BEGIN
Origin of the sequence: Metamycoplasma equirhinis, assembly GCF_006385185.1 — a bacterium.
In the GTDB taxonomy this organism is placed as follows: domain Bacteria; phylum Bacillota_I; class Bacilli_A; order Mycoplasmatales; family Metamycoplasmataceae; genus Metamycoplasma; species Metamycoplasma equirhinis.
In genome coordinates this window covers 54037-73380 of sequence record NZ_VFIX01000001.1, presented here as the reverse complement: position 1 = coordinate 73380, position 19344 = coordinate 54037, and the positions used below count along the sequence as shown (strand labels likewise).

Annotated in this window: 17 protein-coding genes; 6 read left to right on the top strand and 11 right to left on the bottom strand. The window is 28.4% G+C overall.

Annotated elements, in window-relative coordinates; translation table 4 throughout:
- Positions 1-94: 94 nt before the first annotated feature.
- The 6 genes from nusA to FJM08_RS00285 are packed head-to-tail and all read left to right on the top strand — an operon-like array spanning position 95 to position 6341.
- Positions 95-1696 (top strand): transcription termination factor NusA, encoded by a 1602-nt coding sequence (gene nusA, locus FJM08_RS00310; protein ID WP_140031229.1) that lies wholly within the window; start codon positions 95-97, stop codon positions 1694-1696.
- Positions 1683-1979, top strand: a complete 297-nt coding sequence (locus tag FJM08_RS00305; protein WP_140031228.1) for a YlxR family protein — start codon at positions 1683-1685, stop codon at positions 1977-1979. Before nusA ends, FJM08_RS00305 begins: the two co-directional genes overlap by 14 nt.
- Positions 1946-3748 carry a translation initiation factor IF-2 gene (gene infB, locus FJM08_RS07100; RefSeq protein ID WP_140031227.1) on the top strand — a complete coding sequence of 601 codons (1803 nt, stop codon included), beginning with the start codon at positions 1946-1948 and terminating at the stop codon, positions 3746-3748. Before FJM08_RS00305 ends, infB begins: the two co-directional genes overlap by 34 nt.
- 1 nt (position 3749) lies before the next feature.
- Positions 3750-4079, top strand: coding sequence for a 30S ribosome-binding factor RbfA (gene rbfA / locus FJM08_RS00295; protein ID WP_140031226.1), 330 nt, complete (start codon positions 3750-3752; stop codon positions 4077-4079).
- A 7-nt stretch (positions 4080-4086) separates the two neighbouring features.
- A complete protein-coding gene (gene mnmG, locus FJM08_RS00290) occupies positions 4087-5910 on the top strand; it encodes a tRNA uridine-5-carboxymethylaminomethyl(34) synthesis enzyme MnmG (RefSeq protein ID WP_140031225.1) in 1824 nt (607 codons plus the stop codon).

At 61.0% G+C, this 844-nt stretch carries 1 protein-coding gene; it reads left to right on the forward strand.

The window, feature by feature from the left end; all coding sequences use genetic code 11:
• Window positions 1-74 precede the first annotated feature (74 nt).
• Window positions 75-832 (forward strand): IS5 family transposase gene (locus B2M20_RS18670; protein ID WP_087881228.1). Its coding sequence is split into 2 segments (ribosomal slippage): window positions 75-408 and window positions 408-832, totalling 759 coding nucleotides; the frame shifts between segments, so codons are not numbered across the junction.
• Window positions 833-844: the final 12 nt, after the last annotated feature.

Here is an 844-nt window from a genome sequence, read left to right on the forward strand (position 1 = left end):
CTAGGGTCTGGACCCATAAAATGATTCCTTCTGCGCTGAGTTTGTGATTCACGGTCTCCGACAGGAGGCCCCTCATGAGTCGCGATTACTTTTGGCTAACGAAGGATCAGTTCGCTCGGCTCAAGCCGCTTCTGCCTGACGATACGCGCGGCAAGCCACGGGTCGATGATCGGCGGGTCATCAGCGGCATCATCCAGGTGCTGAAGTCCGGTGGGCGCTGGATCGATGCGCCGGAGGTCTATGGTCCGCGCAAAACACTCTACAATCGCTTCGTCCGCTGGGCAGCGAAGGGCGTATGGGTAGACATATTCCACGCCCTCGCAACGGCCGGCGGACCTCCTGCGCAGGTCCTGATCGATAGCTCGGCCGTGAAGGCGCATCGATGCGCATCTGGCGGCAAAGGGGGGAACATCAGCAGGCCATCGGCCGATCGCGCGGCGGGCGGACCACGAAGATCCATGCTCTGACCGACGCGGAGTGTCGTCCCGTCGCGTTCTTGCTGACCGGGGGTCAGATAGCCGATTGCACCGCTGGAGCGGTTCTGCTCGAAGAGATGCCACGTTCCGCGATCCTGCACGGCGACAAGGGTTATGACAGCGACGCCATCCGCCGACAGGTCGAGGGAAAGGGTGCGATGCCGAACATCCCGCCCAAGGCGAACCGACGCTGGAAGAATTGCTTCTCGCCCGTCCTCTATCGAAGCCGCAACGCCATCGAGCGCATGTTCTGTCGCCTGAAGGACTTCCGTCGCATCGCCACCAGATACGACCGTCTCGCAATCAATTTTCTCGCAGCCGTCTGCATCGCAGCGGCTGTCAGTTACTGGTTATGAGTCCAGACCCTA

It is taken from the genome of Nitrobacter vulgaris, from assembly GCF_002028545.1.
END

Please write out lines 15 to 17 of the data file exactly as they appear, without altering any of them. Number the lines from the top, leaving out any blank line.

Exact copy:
At 61.0% G+C, this 844-nt stretch carries 1 protein-coding gene; it reads left to right on the forward strand.

The window, feature by feature from the left end; all coding sequences use genetic code 11:
• Window positions 1-74 precede the first annotated feature (74 nt).